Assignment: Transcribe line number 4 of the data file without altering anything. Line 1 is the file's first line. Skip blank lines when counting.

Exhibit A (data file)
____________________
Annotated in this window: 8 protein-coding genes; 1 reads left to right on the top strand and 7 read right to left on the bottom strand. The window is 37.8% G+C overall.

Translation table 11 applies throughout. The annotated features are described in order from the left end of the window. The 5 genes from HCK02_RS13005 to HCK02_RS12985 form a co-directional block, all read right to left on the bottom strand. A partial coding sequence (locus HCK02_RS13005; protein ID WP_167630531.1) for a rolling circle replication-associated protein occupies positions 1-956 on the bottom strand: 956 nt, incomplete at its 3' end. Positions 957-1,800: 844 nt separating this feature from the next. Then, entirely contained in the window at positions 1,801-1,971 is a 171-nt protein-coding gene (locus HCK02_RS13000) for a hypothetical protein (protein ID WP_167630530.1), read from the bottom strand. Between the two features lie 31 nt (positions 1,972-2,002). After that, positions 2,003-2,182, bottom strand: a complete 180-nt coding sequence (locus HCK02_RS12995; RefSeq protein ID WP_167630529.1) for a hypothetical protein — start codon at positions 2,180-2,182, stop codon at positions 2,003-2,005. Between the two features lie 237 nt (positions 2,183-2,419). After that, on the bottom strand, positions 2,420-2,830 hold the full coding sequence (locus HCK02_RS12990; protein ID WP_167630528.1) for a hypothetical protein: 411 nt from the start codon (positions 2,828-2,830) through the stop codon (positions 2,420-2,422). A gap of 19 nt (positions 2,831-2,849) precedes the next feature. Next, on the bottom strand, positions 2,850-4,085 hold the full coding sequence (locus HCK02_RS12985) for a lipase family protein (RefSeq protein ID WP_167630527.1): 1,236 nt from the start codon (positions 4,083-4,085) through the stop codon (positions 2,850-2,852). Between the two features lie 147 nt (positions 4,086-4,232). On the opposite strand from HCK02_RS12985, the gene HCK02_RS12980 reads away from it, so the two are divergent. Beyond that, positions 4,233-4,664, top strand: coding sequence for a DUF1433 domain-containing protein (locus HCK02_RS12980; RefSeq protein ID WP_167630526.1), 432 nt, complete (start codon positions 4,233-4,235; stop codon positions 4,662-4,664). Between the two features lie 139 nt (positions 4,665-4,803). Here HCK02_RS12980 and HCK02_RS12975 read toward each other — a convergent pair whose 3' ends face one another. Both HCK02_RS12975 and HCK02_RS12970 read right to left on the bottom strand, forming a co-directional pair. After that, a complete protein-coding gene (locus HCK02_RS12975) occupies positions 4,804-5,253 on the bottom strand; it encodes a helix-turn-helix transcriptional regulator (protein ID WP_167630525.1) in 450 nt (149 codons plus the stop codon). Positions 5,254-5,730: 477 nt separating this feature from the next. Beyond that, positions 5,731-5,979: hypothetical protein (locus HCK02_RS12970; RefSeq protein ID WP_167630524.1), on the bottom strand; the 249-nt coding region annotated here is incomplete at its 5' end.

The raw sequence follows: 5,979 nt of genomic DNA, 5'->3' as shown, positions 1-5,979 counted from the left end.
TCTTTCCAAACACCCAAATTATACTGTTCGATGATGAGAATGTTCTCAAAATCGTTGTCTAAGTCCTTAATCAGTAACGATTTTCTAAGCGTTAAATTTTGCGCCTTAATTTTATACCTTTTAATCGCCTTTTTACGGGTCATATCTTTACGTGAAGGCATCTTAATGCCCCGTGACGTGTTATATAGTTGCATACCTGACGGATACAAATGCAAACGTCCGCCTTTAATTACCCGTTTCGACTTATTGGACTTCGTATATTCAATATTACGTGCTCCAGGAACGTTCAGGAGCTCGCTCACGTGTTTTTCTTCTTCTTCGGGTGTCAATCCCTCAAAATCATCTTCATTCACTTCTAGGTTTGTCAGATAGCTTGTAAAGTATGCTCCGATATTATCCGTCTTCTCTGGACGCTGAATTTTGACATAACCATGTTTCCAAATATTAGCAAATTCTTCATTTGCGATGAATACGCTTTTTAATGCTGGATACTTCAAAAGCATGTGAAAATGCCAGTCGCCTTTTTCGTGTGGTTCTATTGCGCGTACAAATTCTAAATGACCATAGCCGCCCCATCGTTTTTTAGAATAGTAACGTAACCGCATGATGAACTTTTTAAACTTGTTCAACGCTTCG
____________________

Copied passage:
TCTTTCCAAACACCCAAATTATACTGTTCGATGATGAGAATGTTCTCAAAATCGTTGTCTAAGTCCTTAATCAGTAACGATTTTCTAAGCGTTAAATTTTGCGCCTTAATTTTATACCTTTTAATCGCCTTTTTACGGGTCATATCTTTACGTGAAGGCATCTTAATGCCCCGTGACGTGTTATATAGTTGCATACCTGACGGATACAAATGCAAACGTCCGCCTTTAATTACCCGTTTCGACTTATTGGACTTCGTATATTCAATATTACGTGCTCCAGGAACGTTCAGGAGCTCGCTCACGTGTTTTTCTTCTTCTTCGGGTGTCAATCCCTCAAAATCATCTTCATTCACTTCTAGGTTTGTCAGATAGCTTGTAAAGTATGCTCCGATATTATCCGTCTTCTCTGGACGCTGAATTTTGACATAACCATGTTTCCAAATATTAGCAAATTCTTCATTTGCGATGAATACGCTTTTTAATGCTGGATACTTCAAAAGCATGTGAAAATGCCAGTCGCCTTTTTCGTGTGGTTCTATTGCGCGTACAAATTCTAAATGACCATAGCCGCCCCATCGTTTTTTAGAATAGTAACGTAACCGCATGATGAACTTTTTAAACTTGTTCAACGCTTCG